The number of electricity users was 77.9 percent in 2015, meaning it has increased by 15.6 percentage points over the last four years
Electricity reached about 93.5 percent people in Bangladesh in 2019 as a source of lighting up their households, compared to 90.1 percent in 2018, according to a report of the Bangladesh Bureau of Statistics (BBS).
In 2015, the number of electricity users was 77.9 percent, and it has increased by 15.6 percentage points over the last four years.
The report titled "Monitoring the Situation of Vital Statistics of Bangladesh (MSVSB)" was unveiled at a seminar at the BBS auditorium in the capital on Monday.
While presenting the report, AKM Ashraful Haq, project director of the MSVSB, said that around 3.3 percent of people in the country are using solar power, while 2.9 percent are using kerosene lamps.
The rates of literacy, access to healthy sanitary latrine and safe drinking water have increased in recent years. Moreover, crude mortality, infant mortality and under-five mortality rates have also dropped – all those contributed to a rise in people's life expectancy.
The average life expectancy of Bangladeshi people has increased to 72.6 years in 2019, compared to 72.3 years in 2018.
The life expectancy of men in the country stands at 71.1 years, while that of women is 74.2 years.
In 2018, the life expectancy of men was 70.8 years and that of women was 73.8 years.
The report also said life expectancy was 67.2 years in 2009, which increased to 70.7 years in 2014. The expected life increased by 5.4 years in the last decade while it increased by 1.9 years in the last five years.
Planning Minister MA Mannan was connected to the event virtually.
The minister said proper information is essential to ensure sustained development.
Urging the BBS officials to collect quality data from the field, Mannan said the quality of development will increase with the accuracy of the information.
Mohammad Yamin Chowdhury, secretary of the Statistics and Informatics Division, said the report has been prepared to assess the progress of Bangladesh in socioeconomic indicators compared to other countries.
"Sri Lanka is the only country in the subcontinent which is a little bit ahead of Bangladesh in some indicators while India, Pakistan, Nepal and other countries remain behind us," the secretary said assessing the report.
Improvement in health and sanitation
The crude death rate dropped below 5 in every 1,000 people for the first time in 2019. The rate stood at 4.9, down from 5 in 2018. The BBS data said the rate was 12.2 in 1982 and dropped to 6 in 2008.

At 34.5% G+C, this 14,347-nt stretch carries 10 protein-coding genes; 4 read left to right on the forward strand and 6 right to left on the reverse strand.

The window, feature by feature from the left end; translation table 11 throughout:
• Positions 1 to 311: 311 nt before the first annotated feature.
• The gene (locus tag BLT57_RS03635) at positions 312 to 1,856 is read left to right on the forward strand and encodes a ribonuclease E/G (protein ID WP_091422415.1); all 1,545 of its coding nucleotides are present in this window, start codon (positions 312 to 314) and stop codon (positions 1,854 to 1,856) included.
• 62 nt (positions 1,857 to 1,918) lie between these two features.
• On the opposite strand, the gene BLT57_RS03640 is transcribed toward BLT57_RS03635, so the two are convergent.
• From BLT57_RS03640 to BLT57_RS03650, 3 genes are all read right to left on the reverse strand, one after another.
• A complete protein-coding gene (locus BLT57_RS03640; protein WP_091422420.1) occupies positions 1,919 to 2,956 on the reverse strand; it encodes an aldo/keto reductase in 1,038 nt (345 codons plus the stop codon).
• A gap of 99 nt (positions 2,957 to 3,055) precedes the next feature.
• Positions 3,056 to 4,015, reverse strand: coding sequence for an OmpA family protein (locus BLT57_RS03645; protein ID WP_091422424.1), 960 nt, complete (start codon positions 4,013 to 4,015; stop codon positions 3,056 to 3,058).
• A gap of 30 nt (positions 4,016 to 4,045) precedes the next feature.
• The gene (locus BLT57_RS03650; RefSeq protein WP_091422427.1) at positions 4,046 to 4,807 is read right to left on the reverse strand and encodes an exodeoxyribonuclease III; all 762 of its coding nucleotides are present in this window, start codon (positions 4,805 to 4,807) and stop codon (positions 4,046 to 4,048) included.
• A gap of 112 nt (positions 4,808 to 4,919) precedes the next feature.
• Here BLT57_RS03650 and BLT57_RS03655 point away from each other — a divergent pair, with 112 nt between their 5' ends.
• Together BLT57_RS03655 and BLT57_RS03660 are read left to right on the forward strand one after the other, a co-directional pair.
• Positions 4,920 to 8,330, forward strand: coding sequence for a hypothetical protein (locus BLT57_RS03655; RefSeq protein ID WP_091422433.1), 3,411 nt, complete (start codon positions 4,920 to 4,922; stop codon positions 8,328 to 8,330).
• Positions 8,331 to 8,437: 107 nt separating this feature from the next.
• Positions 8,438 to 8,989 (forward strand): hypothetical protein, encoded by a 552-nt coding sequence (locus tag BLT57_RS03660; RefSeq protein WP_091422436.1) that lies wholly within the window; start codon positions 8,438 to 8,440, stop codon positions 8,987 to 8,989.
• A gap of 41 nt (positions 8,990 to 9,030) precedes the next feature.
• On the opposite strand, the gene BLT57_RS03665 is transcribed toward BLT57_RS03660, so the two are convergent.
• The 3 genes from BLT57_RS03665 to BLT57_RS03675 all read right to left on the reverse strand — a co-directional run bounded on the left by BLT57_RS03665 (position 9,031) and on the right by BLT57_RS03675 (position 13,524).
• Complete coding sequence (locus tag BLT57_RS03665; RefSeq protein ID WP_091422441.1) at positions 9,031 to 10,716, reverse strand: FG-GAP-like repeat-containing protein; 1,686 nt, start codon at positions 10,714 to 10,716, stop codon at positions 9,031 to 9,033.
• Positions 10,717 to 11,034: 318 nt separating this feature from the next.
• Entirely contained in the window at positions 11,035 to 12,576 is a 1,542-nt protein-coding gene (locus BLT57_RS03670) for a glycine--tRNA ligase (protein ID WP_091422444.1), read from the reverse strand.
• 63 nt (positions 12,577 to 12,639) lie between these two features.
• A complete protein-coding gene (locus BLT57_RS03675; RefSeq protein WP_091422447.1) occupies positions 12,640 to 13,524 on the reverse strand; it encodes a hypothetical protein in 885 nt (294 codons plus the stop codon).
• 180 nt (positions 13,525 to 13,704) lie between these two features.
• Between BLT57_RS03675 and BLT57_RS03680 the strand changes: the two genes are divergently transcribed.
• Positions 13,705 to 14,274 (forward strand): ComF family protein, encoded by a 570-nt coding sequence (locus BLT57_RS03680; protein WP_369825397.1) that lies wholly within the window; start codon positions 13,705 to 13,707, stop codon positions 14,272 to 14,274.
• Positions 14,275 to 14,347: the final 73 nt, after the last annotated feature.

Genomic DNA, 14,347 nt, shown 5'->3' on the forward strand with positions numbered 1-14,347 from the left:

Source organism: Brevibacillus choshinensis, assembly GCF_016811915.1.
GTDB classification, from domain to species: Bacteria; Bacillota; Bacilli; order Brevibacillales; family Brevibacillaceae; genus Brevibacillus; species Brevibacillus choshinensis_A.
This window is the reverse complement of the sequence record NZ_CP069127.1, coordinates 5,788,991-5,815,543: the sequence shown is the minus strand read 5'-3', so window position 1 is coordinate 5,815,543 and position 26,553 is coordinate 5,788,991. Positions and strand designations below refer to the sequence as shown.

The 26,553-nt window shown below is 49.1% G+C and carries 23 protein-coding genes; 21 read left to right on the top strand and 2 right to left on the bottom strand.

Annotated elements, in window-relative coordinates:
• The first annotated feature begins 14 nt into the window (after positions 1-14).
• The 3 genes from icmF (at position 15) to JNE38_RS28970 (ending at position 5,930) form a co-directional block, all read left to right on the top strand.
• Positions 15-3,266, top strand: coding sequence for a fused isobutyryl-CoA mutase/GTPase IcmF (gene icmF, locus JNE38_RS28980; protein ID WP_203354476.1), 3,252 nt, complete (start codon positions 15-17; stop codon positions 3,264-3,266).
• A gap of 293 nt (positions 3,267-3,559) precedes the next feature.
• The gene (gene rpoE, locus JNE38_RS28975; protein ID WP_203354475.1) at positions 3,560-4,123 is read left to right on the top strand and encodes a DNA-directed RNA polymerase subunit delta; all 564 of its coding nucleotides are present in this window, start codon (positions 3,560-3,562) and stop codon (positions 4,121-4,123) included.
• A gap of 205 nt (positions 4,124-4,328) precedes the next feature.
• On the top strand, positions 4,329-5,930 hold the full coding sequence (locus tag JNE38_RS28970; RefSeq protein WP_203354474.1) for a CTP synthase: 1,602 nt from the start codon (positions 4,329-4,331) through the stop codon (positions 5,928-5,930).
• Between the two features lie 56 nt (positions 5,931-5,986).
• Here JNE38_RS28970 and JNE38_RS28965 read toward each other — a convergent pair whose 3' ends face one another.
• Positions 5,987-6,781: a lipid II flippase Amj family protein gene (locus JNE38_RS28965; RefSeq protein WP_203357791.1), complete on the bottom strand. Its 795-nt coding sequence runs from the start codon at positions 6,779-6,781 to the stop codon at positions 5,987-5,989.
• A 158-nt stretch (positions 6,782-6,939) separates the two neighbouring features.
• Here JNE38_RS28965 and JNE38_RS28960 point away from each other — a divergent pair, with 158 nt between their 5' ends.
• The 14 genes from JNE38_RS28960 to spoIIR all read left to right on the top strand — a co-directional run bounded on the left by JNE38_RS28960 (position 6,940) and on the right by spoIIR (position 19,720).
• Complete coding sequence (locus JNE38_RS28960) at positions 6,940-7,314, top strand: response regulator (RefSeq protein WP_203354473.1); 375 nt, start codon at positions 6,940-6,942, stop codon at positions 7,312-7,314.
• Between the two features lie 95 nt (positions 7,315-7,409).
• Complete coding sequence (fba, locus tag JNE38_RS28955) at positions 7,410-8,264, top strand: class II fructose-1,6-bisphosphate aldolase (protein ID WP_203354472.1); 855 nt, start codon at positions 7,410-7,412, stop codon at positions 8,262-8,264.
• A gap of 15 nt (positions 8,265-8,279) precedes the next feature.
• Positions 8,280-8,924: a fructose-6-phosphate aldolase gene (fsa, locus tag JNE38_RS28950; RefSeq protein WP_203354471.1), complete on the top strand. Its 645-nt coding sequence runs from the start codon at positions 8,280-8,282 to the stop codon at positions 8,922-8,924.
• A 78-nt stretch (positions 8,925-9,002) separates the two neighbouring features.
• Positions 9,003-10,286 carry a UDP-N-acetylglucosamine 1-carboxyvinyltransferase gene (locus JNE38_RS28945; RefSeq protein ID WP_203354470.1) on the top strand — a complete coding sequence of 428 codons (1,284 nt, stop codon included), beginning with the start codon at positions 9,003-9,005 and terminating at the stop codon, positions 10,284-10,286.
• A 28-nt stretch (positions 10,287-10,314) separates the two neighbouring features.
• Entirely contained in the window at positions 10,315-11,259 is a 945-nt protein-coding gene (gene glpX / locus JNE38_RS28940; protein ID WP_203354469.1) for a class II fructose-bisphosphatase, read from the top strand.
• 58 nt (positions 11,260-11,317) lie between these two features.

Infant mortality rate reduced to 21 in every 1,000 people in 2019, which was 29 in 2015. Under-five mortality among 1,000 live births also declined to 28 in 2019 from 36 in 2015.
The report also found that 98.1 percent of people in the country have access to drinking water from taps or tube wells.
Around 81.5 percent of people have access to sanitary latrine and the rate was 78.1 percent in 2018. Access to sanitary latrine was 73.5 percent in 2015 and the rate increased by 8 percentage points in the four years.
Currently, about 17 percent of people are using other types of toilet and 1.5 percent of people have no toilet facilities.
Disparities in literacy rates
The BBS report has disclosed differences in literacy rates based on gender and regions.
Adult literacy rate in urban areas is 82.2 percent while it is 68.4 percent in rural areas – a difference of 13.8 percentage points.
The rate is about 77.4 percent for male and 71.9 percent for female, meaning a gender gap of 5.5 percentage points.
The total adult literacy rate stood at 74.4 percent in 2019, which is significantly higher than 63.9 percent in 2015.
Rate of electrification falls
Only 3.4 percentage points of additional people have come under electrification in 2019, which was 4.8 and 4.1 percentage points in the previous two years.
The rate of electrification has dropped as the number of people out of electricity coverage is reducing.
Analysing the BBS data, it has been found that about 54.6 percent of people were under electricity coverage in 2010, which increased to 67.8 percent in 2014. The rate of electrification increased drastically in 2015 and stood at 77.9 percent.
The government has a plan to provide access to electricity to each family of the country by 2020.
About 3.3 percent of people are using solar power and the rate has dropped from 4.8 percent in 2018.
Some 2.9 percent of people are using kerosene lamps and the rate has dropped by 13.4 percentage points from 16.3 percent in 2015.